Gertrude Vanderbilt Whitney (1875 – 1942). Buffalo Bill – The Scout, 1924. Bronze. Buffalo Bill Center of the West, Cody, Wyoming, USA. Gift of the artist. 3.58
Sometime around 1959, Cody, Wyoming’s, iconic statue sustained a mishap due to vandals. Evidently, some nefarious ne’er-do-wells nabbed the spurs off Gertrude Vanderbilt Whitney’s (1875 – 1942) monumental sculpture of William F. Cody (the town’s namesake), Buffalo Bill – The Scout.
Since 1924, the Scout has stood at the west end of Cody’s main street—and today, just adjacent to the Center of the West. Not long after the spur-cutting deed, a local repairman welded the spurs back where they belonged on the heels of Buffalo Bill’s boots.
Unfortunately, they were upside down. Little did I realize that Bill rode spur-impaired for some twenty years. Apparently, not many of the Center’s visitors did either.
“Museum officials knew about the inverted spurs, but anticipating further vandalism, the decision to correct the error was delayed,” Carol Hill, editor of the Center’s quarterly newsletter wrote in 1979. “Most visitors did not notice, but one who did was Dick Spencer, publisher of the Western Horseman. His letter to Gene Ball, the Center’s public relations director, produced some immediate action.”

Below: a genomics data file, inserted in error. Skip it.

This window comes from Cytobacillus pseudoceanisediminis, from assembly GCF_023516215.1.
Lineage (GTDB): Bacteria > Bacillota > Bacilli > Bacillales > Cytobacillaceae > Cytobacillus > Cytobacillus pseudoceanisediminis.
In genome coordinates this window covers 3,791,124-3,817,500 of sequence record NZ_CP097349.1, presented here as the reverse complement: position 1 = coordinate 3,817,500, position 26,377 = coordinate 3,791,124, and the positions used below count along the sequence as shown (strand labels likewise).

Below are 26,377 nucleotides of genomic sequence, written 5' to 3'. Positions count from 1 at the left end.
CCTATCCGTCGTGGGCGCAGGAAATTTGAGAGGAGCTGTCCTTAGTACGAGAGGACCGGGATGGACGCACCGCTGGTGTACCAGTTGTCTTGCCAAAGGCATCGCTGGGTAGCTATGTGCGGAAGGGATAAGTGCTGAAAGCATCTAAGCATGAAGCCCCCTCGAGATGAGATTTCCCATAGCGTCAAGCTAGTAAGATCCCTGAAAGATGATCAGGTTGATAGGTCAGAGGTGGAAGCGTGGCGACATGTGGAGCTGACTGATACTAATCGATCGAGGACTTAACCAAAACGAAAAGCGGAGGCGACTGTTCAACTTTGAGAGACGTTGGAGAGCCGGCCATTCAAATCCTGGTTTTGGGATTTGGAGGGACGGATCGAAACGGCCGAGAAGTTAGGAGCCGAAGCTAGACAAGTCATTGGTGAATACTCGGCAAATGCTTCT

Ball enlisted Gene Calhoun and Mike Schaner of Calhoun’s then newly-opened Caleco Bronze Foundry in Cody who agreed to do the “spur inversion project” as a favor to the museum.
“Cody Gas Company loaned a portable power unit, and Calhoun and Schaner completed the work in about four hours,” Hill continued. “As a final step, they added a patina to the spurs to restore their appearance to match the coloration of the rest of the statue.”
So, spurred on by one who knew a thing or two about spurs, the Scout has had his spurs in the upright position ever since—check it out for yourself!